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With temperatures dipping into the 40s and splashes of color on the wetland maples, there’s little doubt that fall is upon us. Coming back from the “Great North Woods” I saw bear hunters in action and moose hunters scouting for game. The Golden Road was alive with activity and not all of it had to do with logging!
It’s the same with us here in central Maine. Newport has long been a hub for sporting activities. Hunters leave Interstate Route 95 and get on Route 7 to head north, stopping to eat, buy supplies and gas . . . things will liven up around here for the next few months, or at least retailers certainly hope so!
Cool weather definitely stimulates those who derive their joy from being outdoors. The simple act of sitting on a rock by a stream or pond and fishing seems infinitely more enjoyable than rummaging through the attic for things to sell or give away, and if I don’t see another lawn mower this year I’ll be thrilled.
While busying myself with the serious business of trying to catch a trout, I noticed a lone Canada goose swimming upstream against the current. First impressions mean a lot, as the saying goes, and this gander looked poorly at best. His neck was long and thin, his feathers disheveled. He had been injured in some way because one wing was bent and twisted over his back. Still wild, still alert, the bird was doomed. This I could tell when he walked out of the stream and hobbled over to a small island of alders where he sat staring at me for over an hour. Utterly non-goose-like, he was quiet, reserved and decidedly slumped over. Obviously in poor health, unable to fly and lacking the imperious spirit of a healthy goose, it was obvious that this bird would not survive the winter. Sad to say, but not all in the wild world is pretty and serene.
This was not the first time I’d met injured waterfowl in the woods. One year while deer hunting in late November I heard the plaintive quacking of a single duck on a beaver bog I was planning to hunt my way around. It was cold and still that day, so the black duck’s loud call carried far across the flowage. All of the area was covered with ice, but when I crept close to the beaver dam I saw that there was a tub-sized opening in the ice and there was the duck, swimming in circles and quacking for all he was worth.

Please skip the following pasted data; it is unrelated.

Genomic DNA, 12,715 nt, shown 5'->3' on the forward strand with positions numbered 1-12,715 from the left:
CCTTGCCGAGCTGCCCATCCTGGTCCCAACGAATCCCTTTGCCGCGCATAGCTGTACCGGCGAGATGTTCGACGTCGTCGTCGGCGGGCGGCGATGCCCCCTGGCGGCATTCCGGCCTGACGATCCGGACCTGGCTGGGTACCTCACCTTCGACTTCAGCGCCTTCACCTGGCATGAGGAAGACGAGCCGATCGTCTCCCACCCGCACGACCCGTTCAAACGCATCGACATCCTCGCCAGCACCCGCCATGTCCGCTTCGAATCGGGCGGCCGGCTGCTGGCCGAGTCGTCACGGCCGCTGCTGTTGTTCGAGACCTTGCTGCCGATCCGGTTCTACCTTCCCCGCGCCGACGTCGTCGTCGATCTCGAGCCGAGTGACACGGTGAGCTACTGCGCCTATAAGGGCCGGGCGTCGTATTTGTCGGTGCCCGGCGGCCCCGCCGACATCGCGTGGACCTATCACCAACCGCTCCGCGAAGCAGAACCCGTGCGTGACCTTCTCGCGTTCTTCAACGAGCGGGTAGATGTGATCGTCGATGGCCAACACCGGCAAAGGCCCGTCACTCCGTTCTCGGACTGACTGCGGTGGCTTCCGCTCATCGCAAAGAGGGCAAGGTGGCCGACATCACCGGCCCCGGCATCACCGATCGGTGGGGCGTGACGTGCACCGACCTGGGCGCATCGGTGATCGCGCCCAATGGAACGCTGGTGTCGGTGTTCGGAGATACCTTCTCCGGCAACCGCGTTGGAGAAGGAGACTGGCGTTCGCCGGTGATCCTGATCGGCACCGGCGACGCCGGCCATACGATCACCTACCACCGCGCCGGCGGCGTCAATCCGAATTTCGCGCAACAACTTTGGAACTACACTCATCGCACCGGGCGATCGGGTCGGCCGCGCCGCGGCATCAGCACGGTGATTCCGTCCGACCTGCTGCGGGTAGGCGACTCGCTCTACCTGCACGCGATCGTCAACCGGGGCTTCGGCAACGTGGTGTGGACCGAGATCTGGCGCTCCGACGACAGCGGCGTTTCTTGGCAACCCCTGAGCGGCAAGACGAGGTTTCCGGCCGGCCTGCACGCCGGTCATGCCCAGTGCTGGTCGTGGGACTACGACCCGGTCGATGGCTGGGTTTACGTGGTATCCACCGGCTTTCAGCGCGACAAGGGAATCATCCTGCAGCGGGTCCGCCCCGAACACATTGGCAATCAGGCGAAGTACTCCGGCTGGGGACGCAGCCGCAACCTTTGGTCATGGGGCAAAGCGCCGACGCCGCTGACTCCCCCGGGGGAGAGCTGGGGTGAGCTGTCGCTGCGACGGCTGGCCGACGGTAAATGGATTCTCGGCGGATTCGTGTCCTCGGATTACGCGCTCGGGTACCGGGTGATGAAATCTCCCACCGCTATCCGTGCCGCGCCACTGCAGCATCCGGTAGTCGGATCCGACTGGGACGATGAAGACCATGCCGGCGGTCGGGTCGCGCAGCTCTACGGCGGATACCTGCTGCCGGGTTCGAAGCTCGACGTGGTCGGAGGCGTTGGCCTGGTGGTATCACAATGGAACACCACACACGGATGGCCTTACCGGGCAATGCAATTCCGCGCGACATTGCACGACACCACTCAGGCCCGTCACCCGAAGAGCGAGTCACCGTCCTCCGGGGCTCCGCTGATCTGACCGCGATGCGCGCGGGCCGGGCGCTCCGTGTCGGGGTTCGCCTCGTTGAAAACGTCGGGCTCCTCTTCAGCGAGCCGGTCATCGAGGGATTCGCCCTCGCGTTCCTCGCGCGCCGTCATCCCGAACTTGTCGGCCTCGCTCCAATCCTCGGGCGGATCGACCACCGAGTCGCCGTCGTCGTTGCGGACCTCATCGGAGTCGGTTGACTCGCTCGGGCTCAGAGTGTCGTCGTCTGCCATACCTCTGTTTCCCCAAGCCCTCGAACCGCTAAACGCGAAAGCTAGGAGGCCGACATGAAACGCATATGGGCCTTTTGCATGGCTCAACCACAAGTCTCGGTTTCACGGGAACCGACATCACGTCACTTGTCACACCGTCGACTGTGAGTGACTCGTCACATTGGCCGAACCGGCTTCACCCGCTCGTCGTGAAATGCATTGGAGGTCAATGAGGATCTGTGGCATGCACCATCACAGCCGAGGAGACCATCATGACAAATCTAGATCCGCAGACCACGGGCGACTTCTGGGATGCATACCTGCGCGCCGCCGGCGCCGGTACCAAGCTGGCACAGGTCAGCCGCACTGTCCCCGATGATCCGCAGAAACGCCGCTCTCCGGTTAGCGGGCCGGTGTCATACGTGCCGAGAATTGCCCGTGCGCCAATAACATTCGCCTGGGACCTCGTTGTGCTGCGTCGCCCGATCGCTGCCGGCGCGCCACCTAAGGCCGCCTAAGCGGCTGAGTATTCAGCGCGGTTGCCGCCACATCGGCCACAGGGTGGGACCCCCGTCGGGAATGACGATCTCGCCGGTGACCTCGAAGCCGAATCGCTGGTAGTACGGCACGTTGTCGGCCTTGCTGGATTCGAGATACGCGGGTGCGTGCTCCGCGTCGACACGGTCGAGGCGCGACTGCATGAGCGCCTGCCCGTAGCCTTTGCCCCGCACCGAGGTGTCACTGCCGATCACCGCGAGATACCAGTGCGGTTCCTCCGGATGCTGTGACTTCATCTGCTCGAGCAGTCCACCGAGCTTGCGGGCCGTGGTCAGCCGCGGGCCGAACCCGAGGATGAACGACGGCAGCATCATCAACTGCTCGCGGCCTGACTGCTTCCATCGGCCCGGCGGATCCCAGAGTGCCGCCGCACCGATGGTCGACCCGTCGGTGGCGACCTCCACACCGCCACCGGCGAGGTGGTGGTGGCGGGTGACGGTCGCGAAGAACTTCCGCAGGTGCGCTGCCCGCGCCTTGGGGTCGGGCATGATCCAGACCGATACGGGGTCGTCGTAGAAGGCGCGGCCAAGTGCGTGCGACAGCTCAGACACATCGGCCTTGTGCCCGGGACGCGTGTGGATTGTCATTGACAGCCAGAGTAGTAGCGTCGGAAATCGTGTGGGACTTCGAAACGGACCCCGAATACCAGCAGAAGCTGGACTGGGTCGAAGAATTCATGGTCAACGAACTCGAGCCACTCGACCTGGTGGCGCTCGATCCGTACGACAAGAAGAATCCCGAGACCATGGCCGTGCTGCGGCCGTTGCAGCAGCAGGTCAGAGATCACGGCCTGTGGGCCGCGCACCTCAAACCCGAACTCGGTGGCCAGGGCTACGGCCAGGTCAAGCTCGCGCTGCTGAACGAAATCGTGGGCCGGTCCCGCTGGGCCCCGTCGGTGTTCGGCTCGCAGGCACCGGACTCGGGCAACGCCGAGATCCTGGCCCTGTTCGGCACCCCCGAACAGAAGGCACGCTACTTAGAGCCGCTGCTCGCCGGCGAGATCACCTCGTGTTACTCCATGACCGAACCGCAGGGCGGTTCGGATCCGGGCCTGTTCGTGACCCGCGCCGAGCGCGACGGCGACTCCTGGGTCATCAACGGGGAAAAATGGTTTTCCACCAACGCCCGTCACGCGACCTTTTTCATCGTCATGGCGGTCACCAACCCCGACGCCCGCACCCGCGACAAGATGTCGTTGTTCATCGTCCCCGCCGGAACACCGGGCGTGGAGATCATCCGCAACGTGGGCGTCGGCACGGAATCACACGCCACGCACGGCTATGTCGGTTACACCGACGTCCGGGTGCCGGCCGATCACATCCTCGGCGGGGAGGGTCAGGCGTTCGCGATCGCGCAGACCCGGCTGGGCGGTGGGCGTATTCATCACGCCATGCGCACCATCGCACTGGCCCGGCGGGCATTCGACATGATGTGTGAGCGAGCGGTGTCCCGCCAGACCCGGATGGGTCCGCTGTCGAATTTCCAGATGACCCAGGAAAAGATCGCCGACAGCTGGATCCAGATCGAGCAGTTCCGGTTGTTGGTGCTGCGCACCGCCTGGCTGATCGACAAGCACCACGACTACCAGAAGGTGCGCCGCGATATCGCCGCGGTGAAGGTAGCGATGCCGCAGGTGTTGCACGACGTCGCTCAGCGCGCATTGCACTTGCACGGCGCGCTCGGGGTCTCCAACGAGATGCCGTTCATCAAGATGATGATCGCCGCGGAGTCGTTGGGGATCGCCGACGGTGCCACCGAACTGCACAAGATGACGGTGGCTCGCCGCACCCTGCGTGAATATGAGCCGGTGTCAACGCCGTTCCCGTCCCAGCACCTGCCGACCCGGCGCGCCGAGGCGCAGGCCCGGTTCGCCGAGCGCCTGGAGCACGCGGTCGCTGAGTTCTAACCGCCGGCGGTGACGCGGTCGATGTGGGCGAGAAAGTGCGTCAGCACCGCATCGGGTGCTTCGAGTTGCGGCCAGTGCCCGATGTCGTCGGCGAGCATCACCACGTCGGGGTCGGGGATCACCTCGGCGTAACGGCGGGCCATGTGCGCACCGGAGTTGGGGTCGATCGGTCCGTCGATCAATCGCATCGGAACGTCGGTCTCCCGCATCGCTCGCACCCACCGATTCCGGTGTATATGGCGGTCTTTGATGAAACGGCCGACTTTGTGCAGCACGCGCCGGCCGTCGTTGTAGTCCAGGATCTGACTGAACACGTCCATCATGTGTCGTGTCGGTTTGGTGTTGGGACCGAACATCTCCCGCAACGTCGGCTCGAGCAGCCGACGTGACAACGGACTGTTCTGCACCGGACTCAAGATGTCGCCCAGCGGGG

I climbed the dam to get a better look and knew instantly that this duck was injured and was not going south with his buddies this winter. A healthy duck would have leaped into the air with a splash and a squawk at my intrusion, but this bird just kept swimming in circles and protesting his predicament.
I put my crosshairs on him for a moment and knew that a shot from my deer rifle would end his misery, but then I thought better of it; not because it’s illegal to shoot waterfowl with a rifle but because with life there is hope, and he seemed to be full of life, just unable to fly. What he would do when the pond froze over completely was uncertain, but ducks do not do well in frigid weather with snow coming and no food available. Plus, predators of all sorts would quickly take advantage of such an easy meal, so the odds were against him.
He was too far out in water too deep for me to attempt a rescue, so I bid him good luck and went on with my hunt. I want back a few days later and the pond was frozen and silent, no sign of the duck. It's just another sign that it’s a tough, unforgiving world out there.
I lost interest in trout while sitting there contemplating the future of the Canada goose I’d just met, but nature is fluid and ever-changing. Walking up the trail from the stream to a campsite where I’d parked to fish, I noticed that one of the trash barrels beside the picnic table was rocking back and forth on its concrete pedestal. Thinking a raccoon or skunk had gotten into the barrel, I stood back on the trail to watch.
After a few seconds I was surprised to see a yearling black bear, maybe 50 pounds if that, pop out of the barrel with something edible he’d found inside.
The cub sat on the ground like a three-year-old watching Sesame Street, cupping his prize in his paws and licking away at what looked like the remains of a loaf of bread. Turning the bread as if it were an ice cream cone, he rolled on his back, feet in the air, and took his time finishing his snack.
I wasn’t overly worried about Mama Bear being nearby – this guy was old enough to be on his own and had obviously mastered the art of barrel diving. I watched him for several minutes as he climbed into the barrel, grabbed a tidbit to his liking and then lolled in the grass as he ate. The little bear was fat, happy, healthy and content - this is nature the way I like to see it!
The next time he got into the barrel I snuck by and made my way downstream to a nice, deep pool where I knew there were some trout to be caught. At this time of year the limit is one fish per day but that fit my plans perfectly. I had a can of sliced potatoes, a few slices of bacon and a bag of bannock mix in my pack; all the fixin’s for a streamside lunch.
Rather than dread the signs of fall, I prefer to revel in them. It’s cooler outside with few bugs to bother, the air is crisp and clean, the sky is its brightest blue – what more could one ask? With a trout sizzling in the pan and a cup of hot tea in hand I ask myself, “Wouldn’t you rather be doing yard work?”
I don’t think so!
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